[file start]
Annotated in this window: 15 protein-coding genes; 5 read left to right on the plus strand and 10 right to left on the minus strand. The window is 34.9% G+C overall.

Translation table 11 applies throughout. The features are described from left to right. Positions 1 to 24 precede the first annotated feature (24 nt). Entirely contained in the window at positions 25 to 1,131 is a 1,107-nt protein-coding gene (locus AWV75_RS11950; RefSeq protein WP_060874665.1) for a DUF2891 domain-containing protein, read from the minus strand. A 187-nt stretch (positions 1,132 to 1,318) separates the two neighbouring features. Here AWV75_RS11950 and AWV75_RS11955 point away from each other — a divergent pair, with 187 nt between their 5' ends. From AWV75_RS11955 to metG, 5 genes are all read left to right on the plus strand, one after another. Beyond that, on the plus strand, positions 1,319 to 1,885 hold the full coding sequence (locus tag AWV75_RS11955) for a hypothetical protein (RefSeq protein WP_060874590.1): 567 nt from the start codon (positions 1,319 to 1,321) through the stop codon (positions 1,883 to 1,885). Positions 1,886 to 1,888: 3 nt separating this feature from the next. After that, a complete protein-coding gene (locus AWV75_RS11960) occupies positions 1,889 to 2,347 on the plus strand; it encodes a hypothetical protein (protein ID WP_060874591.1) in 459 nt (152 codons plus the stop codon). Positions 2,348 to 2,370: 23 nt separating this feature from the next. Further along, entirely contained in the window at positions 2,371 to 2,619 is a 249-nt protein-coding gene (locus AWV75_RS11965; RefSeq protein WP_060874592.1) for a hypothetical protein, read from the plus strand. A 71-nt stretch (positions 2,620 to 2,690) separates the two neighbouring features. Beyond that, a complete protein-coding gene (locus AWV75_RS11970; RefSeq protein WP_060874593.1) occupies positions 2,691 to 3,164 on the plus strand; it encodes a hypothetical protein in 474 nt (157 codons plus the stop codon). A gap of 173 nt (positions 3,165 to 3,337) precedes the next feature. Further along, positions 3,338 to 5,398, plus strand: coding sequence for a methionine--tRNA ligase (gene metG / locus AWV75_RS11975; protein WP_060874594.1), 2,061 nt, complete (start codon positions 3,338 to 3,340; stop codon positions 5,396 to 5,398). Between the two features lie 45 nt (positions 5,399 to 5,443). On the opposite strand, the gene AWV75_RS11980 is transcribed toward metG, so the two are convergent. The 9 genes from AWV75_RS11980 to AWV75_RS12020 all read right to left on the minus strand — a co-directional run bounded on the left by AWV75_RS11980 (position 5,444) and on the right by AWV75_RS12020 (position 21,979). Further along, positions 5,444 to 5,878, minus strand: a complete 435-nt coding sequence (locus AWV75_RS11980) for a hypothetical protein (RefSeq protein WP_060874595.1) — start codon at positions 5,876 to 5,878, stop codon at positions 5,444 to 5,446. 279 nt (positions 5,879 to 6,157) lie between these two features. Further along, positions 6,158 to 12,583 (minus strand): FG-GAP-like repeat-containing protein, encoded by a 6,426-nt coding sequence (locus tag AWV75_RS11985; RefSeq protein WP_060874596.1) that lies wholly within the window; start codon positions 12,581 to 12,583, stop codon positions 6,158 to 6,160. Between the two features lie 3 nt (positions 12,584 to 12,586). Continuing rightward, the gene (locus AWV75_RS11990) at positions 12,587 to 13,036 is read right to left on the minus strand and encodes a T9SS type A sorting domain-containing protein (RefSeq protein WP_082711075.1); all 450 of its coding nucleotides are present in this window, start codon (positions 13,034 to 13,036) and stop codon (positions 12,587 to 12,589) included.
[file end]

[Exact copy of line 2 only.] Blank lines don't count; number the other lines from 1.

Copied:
Translation table 11 applies throughout. The features are described from left to right. Positions 1 to 24 precede the first annotated feature (24 nt). Entirely contained in the window at positions 25 to 1,131 is a 1,107-nt protein-coding gene (locus AWV75_RS11950; RefSeq protein WP_060874665.1) for a DUF2891 domain-containing protein, read from the minus strand. A 187-nt stretch (positions 1,132 to 1,318) separates the two neighbouring features. Here AWV75_RS11950 and AWV75_RS11955 point away from each other — a divergent pair, with 187 nt between their 5' ends. From AWV75_RS11955 to metG, 5 genes are all read left to right on the plus strand, one after another. Beyond that, on the plus strand, positions 1,319 to 1,885 hold the full coding sequence (locus tag AWV75_RS11955) for a hypothetical protein (RefSeq protein WP_060874590.1): 567 nt from the start codon (positions 1,319 to 1,321) through the stop codon (positions 1,883 to 1,885). Positions 1,886 to 1,888: 3 nt separating this feature from the next. After that, a complete protein-coding gene (locus AWV75_RS11960) occupies positions 1,889 to 2,347 on the plus strand; it encodes a hypothetical protein (protein ID WP_060874591.1) in 459 nt (152 codons plus the stop codon). Positions 2,348 to 2,370: 23 nt separating this feature from the next. Further along, entirely contained in the window at positions 2,371 to 2,619 is a 249-nt protein-coding gene (locus AWV75_RS11965; RefSeq protein WP_060874592.1) for a hypothetical protein, read from the plus strand. A 71-nt stretch (positions 2,620 to 2,690) separates the two neighbouring features. Beyond that, a complete protein-coding gene (locus AWV75_RS11970; RefSeq protein WP_060874593.1) occupies positions 2,691 to 3,164 on the plus strand; it encodes a hypothetical protein in 474 nt (157 codons plus the stop codon). A gap of 173 nt (positions 3,165 to 3,337) precedes the next feature. Further along, positions 3,338 to 5,398, plus strand: coding sequence for a methionine--tRNA ligase (gene metG / locus AWV75_RS11975; protein WP_060874594.1), 2,061 nt, complete (start codon positions 3,338 to 3,340; stop codon positions 5,396 to 5,398). Between the two features lie 45 nt (positions 5,399 to 5,443). On the opposite strand, the gene AWV75_RS11980 is transcribed toward metG, so the two are convergent. The 9 genes from AWV75_RS11980 to AWV75_RS12020 all read right to left on the minus strand — a co-directional run bounded on the left by AWV75_RS11980 (position 5,444) and on the right by AWV75_RS12020 (position 21,979). Further along, positions 5,444 to 5,878, minus strand: a complete 435-nt coding sequence (locus AWV75_RS11980) for a hypothetical protein (RefSeq protein WP_060874595.1) — start codon at positions 5,876 to 5,878, stop codon at positions 5,444 to 5,446. 279 nt (positions 5,879 to 6,157) lie between these two features. Further along, positions 6,158 to 12,583 (minus strand): FG-GAP-like repeat-containing protein, encoded by a 6,426-nt coding sequence (locus tag AWV75_RS11985; RefSeq protein WP_060874596.1) that lies wholly within the window; start codon positions 12,581 to 12,583, stop codon positions 6,158 to 6,160. Between the two features lie 3 nt (positions 12,584 to 12,586). Continuing rightward, the gene (locus AWV75_RS11990) at positions 12,587 to 13,036 is read right to left on the minus strand and encodes a T9SS type A sorting domain-containing protein (RefSeq protein WP_082711075.1); all 450 of its coding nucleotides are present in this window, start codon (positions 13,034 to 13,036) and stop codon (positions 12,587 to 12,589) included.